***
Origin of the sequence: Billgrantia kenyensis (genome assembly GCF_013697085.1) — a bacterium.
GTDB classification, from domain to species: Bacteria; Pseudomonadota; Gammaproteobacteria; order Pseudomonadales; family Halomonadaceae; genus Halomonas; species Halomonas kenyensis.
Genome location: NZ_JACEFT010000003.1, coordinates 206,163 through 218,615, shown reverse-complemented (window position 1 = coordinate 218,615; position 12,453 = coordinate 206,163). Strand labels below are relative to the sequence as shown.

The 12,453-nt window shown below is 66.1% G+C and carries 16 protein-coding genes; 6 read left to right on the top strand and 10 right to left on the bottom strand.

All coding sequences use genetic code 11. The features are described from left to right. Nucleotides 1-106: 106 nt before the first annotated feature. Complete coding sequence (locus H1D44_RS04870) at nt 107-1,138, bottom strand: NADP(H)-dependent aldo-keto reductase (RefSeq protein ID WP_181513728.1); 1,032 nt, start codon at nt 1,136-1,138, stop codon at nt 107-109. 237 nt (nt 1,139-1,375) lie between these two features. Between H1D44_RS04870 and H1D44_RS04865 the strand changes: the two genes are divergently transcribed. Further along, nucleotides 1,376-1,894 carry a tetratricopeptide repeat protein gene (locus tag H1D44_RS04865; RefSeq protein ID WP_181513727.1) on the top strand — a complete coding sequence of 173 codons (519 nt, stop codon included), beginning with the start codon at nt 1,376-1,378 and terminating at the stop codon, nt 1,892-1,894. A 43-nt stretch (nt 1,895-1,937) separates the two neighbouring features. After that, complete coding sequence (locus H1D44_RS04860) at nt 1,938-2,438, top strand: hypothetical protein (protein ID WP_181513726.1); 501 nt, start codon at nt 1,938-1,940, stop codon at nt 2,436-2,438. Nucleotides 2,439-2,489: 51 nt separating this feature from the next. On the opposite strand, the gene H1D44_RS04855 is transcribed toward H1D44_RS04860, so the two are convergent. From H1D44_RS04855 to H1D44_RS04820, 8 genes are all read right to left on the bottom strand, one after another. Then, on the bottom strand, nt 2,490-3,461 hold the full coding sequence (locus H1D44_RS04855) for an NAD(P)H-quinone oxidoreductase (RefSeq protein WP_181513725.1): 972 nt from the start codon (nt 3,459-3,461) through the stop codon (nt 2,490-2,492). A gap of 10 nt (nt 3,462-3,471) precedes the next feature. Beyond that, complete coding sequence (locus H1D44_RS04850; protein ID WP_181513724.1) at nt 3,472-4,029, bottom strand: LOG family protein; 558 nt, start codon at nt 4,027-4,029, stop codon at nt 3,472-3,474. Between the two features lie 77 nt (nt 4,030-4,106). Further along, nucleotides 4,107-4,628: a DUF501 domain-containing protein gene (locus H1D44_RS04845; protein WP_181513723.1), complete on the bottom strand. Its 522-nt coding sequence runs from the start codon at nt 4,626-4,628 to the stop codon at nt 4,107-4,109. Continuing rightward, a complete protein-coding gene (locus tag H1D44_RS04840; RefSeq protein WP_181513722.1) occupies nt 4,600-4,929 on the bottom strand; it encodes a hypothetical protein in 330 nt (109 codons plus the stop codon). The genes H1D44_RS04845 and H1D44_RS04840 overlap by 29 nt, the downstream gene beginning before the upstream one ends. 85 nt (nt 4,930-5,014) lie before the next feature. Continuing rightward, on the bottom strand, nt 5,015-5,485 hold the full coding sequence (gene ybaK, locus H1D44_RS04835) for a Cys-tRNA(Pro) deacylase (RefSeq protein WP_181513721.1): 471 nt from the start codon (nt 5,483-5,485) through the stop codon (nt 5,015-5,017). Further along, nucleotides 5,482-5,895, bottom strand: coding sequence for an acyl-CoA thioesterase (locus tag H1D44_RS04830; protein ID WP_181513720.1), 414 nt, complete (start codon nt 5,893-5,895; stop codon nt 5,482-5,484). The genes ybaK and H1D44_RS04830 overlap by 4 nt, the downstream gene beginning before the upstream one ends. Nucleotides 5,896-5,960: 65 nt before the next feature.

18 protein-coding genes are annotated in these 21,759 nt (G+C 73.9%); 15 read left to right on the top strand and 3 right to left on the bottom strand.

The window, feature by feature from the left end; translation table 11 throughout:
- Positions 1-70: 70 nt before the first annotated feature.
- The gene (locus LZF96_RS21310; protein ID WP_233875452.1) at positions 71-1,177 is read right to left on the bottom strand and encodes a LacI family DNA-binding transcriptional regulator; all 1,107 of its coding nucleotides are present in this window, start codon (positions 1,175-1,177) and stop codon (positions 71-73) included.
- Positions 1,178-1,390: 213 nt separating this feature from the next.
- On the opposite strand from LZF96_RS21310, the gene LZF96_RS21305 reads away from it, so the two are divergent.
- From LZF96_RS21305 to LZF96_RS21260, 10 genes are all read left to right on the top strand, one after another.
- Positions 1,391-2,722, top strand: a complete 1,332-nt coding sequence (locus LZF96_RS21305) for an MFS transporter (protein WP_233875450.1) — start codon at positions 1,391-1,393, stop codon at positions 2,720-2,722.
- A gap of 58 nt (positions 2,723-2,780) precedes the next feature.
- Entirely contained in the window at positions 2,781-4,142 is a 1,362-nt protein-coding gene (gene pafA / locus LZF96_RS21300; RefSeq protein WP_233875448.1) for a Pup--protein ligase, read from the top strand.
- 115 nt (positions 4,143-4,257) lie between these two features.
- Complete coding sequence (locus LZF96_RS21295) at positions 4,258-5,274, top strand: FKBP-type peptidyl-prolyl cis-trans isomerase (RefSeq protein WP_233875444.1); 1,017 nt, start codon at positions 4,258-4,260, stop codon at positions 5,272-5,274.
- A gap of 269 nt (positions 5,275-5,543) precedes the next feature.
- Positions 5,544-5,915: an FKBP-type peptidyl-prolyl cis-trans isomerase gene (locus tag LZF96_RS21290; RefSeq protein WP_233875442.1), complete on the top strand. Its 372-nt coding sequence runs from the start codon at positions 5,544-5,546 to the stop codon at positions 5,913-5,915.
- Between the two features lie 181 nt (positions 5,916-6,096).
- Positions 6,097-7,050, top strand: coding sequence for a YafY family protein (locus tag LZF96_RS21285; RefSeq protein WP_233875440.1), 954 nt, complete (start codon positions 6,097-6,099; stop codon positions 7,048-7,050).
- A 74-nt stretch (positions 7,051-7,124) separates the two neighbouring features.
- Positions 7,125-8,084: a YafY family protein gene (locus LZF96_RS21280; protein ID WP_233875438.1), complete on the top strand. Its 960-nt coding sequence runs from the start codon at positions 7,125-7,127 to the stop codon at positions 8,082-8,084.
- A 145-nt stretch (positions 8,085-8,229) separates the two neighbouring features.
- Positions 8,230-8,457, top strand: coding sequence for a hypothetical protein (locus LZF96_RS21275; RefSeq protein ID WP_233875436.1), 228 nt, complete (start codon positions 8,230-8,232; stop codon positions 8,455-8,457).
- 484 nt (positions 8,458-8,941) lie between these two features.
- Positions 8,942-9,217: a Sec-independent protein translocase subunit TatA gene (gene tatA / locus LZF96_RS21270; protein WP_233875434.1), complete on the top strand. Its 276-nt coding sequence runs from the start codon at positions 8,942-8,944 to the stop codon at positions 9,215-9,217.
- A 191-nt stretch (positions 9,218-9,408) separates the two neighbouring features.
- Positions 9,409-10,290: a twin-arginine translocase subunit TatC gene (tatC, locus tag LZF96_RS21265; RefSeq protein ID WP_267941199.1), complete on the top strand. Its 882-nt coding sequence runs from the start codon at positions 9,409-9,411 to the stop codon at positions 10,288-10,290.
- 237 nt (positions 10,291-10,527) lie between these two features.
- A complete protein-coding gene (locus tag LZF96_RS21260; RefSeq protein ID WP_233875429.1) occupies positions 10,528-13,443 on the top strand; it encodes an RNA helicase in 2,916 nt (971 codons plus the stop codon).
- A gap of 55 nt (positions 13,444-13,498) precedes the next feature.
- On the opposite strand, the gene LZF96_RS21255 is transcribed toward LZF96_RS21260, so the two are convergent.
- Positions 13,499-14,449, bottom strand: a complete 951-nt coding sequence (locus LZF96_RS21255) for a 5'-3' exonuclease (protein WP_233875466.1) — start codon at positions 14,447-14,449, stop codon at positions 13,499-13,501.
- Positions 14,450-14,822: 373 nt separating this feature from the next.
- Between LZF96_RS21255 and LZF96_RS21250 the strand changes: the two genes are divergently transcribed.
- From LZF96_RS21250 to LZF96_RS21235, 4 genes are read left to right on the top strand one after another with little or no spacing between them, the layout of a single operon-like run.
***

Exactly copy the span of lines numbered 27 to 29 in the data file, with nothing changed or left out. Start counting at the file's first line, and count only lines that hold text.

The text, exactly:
- Positions 8,942-9,217: a Sec-independent protein translocase subunit TatA gene (gene tatA / locus LZF96_RS21270; protein WP_233875434.1), complete on the top strand. Its 276-nt coding sequence runs from the start codon at positions 8,942-8,944 to the stop codon at positions 9,215-9,217.
- A 191-nt stretch (positions 9,218-9,408) separates the two neighbouring features.
- Positions 9,409-10,290: a twin-arginine translocase subunit TatC gene (tatC, locus tag LZF96_RS21265; RefSeq protein ID WP_267941199.1), complete on the top strand. Its 882-nt coding sequence runs from the start codon at positions 9,409-9,411 to the stop codon at positions 10,288-10,290.